vitamins and minerals

Do I Have A Prolactinoma?

A prolactinoma is the most common type of benign brain tumor. This type of tumor is often misdiagnosed. Normally, people don’t experience headaches, but they have other systemic symptoms instead. Some patients have painful lactating breasts that produce milk. Women may also experience changes in their menstrual cycles, such as shorter or delayed periods. Later, people will experience changes in their vision. Patients may present after automobile accidents or clumsiness when struck from the side because they had developed bilateral hemianopsia, where they lost their side vision.

Patients are diagnosed with prolactinoma by having high levels of serum prolactin. They are then confirmed by an MRI showing growth of the anterior pituitary, which sits in the sella turcica of the brain. The sella turcica sits above the optic chiasm, which is compressed, causing visual disturbances.

The anterior pituitary not only produces prolactin, but it also produces five other hormones that can be decreased by the gland’s overproduction of prolactin. These other hormones are luteinizing hormone (LH) and follicle stimulating hormone (FSH), which produce progesterone and estrogen in women and testosterone, Muller’s inhibitory factor (MIF) and protein of androgen binding (ABP) in men. Adrenocorticotrophic hormone (ACTH) is also produced, causing the adrenal gland to release cortisol. Thyroid-stimulating hormone (TSH) comes from the anterior pituitary gland, which causes the thyroid hormones T3 and T4 to be released from the thyroid gland. Growth hormone (GH) is also produced which acts on all cells in the body for growth and repair and stimulates the release of insulin-like growth factor (IGF) from the liver to help maintain levels of body blood glucose. If prolactinoma is left untreated, the anterior pituitary will not produce enough of these hormones to affect other organs in the body to function properly, and patients will experience symptoms of decreased sexual functioning, Cushing’s syndrome, hypothyroidism and hyperglycemia.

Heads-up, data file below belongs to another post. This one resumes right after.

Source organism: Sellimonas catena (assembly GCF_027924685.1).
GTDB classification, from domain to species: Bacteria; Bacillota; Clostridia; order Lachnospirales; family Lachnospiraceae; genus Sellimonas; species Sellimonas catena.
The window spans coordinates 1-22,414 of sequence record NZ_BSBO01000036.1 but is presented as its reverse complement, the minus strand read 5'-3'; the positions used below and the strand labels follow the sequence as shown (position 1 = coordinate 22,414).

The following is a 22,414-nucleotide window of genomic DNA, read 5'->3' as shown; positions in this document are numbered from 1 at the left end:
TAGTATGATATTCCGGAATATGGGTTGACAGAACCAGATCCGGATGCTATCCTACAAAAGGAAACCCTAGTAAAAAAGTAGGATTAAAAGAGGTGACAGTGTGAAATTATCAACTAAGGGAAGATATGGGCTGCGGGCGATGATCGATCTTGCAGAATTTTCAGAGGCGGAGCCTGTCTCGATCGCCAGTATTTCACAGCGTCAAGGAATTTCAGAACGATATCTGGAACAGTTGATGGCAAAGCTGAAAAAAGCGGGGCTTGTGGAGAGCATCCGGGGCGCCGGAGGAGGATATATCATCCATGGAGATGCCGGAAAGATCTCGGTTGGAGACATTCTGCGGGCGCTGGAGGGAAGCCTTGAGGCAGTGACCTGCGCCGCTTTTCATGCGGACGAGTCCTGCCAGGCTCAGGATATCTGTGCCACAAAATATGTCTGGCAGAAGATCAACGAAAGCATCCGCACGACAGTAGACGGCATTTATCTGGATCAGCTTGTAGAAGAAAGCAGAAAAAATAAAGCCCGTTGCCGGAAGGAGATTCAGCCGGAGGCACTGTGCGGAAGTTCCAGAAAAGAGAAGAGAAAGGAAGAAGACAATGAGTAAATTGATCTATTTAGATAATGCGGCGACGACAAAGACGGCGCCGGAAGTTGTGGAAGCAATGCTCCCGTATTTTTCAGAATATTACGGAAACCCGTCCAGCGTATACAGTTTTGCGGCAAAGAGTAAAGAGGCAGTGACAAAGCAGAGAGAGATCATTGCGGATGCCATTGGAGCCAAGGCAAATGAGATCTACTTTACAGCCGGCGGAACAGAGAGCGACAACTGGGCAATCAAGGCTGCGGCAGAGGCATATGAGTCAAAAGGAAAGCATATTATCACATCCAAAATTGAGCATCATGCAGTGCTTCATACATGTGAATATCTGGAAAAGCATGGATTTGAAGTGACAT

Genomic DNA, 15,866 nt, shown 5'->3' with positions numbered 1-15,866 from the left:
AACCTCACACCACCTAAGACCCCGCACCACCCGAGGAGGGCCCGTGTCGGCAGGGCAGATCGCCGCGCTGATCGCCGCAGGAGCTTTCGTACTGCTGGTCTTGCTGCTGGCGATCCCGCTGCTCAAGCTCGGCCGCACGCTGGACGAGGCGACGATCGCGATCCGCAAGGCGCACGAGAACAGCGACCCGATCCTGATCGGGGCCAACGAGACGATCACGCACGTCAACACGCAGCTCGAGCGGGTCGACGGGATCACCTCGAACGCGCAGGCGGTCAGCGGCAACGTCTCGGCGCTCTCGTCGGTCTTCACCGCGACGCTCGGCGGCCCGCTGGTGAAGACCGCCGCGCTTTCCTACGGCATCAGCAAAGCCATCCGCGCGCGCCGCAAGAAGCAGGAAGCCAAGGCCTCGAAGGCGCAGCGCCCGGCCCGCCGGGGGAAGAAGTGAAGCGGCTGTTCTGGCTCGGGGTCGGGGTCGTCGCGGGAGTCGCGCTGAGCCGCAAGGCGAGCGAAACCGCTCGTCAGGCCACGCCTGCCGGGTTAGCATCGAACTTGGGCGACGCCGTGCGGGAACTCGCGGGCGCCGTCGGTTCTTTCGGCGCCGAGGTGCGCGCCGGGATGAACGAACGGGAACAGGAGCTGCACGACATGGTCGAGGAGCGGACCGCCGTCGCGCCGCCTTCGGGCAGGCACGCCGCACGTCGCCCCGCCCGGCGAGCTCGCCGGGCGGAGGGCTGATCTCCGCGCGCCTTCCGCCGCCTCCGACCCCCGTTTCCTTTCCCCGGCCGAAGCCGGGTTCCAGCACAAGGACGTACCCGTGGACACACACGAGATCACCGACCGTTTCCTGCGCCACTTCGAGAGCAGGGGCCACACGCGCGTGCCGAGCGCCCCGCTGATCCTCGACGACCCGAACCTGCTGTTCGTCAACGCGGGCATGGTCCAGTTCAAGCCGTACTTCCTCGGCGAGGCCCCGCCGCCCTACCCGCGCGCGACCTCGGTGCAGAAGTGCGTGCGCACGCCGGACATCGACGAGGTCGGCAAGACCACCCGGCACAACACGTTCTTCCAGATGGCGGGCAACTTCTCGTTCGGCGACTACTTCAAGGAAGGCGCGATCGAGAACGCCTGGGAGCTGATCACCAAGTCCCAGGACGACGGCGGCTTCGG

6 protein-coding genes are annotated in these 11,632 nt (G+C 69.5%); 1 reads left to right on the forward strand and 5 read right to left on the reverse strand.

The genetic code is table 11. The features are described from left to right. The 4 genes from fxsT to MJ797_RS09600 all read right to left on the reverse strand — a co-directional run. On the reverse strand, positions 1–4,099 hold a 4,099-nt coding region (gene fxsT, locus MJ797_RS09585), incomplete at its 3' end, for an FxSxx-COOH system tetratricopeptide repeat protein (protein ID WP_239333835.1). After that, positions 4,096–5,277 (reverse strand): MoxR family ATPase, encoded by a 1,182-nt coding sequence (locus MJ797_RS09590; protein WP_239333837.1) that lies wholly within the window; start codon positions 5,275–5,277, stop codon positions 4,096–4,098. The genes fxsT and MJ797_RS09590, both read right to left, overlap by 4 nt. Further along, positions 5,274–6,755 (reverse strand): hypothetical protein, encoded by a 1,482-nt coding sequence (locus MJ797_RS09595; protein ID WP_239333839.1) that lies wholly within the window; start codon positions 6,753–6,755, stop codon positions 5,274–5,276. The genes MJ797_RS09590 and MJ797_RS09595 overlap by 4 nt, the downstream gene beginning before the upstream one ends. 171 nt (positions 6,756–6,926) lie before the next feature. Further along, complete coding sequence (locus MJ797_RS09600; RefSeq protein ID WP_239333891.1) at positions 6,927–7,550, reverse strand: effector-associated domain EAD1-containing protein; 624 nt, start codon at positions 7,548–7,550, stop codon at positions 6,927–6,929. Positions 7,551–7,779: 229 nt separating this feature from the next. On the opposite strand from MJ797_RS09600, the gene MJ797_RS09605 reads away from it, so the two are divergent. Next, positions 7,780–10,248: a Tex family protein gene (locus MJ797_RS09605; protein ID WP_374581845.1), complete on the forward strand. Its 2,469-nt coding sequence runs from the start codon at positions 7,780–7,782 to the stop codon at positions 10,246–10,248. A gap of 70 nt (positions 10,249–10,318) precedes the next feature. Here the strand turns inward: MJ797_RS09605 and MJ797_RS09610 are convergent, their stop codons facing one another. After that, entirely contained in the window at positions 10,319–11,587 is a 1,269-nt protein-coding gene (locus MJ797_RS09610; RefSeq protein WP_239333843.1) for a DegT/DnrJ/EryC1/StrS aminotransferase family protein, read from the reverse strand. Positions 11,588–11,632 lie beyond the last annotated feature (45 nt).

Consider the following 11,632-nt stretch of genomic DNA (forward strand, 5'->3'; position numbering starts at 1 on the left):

There are several treatment options for a prolactinoma. The first treatment option is medication. The best medical option is bromocriptine. This is an older drug that has been used for many years, but it has several side effects, such as chest pain, confusion, and hypoglycemia, which some patients cannot tolerate. So, the alternative drug that can be prescribed instead is carbergoline. These drugs are dopamine agonists that work to reduce the amount of prolactin produced by the anterior pituitary gland in the brain. The ultimate treatment for a prolactinoma is surgery. The procedure is the surgical removal of the brain tumor through the patient’s nose.

The prognosis of a prolactinoma is very good. Ninety-five percent of patients with this benign tumor live a functional life with few side effects. If the tumor is small, women will still be able to get pregnant and have children. Since prolactin opposes the release of estrogen from the ovaries, women have an increased risk of getting osteoporosis. Patients should therefore be followed by their treating physician and/or a neurologist to monitor the growth of the prolactinoma. Fortunately, prolactinomas do not grow much after five years and patients can determine their long-term treatments at this time.

So if you experience any changes in your menstrual cycle, vision, health, and/or behavior, see your doctor and ask, “Do I have a prolactinoma?” »

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